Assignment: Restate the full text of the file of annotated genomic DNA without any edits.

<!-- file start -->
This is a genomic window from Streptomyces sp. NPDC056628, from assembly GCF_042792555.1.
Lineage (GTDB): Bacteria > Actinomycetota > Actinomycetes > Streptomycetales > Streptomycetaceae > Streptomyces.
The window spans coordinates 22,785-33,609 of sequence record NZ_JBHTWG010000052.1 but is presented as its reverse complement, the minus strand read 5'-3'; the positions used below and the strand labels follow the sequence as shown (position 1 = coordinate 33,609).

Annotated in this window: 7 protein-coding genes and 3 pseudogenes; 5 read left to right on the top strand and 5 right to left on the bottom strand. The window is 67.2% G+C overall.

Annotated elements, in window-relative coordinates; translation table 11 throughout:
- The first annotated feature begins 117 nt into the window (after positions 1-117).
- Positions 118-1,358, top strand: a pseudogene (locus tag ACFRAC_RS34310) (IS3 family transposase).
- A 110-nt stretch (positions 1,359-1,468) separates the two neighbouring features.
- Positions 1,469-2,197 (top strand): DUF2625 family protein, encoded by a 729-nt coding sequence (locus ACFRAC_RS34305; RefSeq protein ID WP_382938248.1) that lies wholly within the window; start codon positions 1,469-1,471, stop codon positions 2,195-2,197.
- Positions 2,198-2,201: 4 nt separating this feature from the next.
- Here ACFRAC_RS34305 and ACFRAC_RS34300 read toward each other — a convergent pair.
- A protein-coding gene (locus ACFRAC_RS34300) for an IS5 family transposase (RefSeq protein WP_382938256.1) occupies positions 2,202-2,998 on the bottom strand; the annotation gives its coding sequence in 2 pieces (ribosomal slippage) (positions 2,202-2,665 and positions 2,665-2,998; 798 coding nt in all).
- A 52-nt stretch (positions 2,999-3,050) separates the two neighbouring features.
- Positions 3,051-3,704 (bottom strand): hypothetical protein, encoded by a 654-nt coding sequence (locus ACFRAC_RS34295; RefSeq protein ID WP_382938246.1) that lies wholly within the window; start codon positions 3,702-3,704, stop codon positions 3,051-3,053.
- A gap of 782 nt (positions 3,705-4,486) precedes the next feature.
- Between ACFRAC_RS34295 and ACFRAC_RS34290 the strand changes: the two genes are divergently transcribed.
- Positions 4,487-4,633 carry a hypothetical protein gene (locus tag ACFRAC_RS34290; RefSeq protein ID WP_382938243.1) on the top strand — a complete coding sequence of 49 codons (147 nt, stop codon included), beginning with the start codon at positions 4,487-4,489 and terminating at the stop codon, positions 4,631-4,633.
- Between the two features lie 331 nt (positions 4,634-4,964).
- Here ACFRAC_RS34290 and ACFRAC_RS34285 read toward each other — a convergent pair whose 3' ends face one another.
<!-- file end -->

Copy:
This is a genomic window from Streptomyces sp. NPDC056628, from assembly GCF_042792555.1.
Lineage (GTDB): Bacteria > Actinomycetota > Actinomycetes > Streptomycetales > Streptomycetaceae > Streptomyces.
The window spans coordinates 22,785-33,609 of sequence record NZ_JBHTWG010000052.1 but is presented as its reverse complement, the minus strand read 5'-3'; the positions used below and the strand labels follow the sequence as shown (position 1 = coordinate 33,609).

Annotated in this window: 7 protein-coding genes and 3 pseudogenes; 5 read left to right on the top strand and 5 right to left on the bottom strand. The window is 67.2% G+C overall.

Annotated elements, in window-relative coordinates; translation table 11 throughout:
- The first annotated feature begins 117 nt into the window (after positions 1-117).
- Positions 118-1,358, top strand: a pseudogene (locus tag ACFRAC_RS34310) (IS3 family transposase).
- A 110-nt stretch (positions 1,359-1,468) separates the two neighbouring features.
- Positions 1,469-2,197 (top strand): DUF2625 family protein, encoded by a 729-nt coding sequence (locus ACFRAC_RS34305; RefSeq protein ID WP_382938248.1) that lies wholly within the window; start codon positions 1,469-1,471, stop codon positions 2,195-2,197.
- Positions 2,198-2,201: 4 nt separating this feature from the next.
- Here ACFRAC_RS34305 and ACFRAC_RS34300 read toward each other — a convergent pair.
- A protein-coding gene (locus ACFRAC_RS34300) for an IS5 family transposase (RefSeq protein WP_382938256.1) occupies positions 2,202-2,998 on the bottom strand; the annotation gives its coding sequence in 2 pieces (ribosomal slippage) (positions 2,202-2,665 and positions 2,665-2,998; 798 coding nt in all).
- A 52-nt stretch (positions 2,999-3,050) separates the two neighbouring features.
- Positions 3,051-3,704 (bottom strand): hypothetical protein, encoded by a 654-nt coding sequence (locus ACFRAC_RS34295; RefSeq protein ID WP_382938246.1) that lies wholly within the window; start codon positions 3,702-3,704, stop codon positions 3,051-3,053.
- A gap of 782 nt (positions 3,705-4,486) precedes the next feature.
- Between ACFRAC_RS34295 and ACFRAC_RS34290 the strand changes: the two genes are divergently transcribed.
- Positions 4,487-4,633 carry a hypothetical protein gene (locus tag ACFRAC_RS34290; RefSeq protein ID WP_382938243.1) on the top strand — a complete coding sequence of 49 codons (147 nt, stop codon included), beginning with the start codon at positions 4,487-4,489 and terminating at the stop codon, positions 4,631-4,633.
- Between the two features lie 331 nt (positions 4,634-4,964).
- Here ACFRAC_RS34290 and ACFRAC_RS34285 read toward each other — a convergent pair whose 3' ends face one another.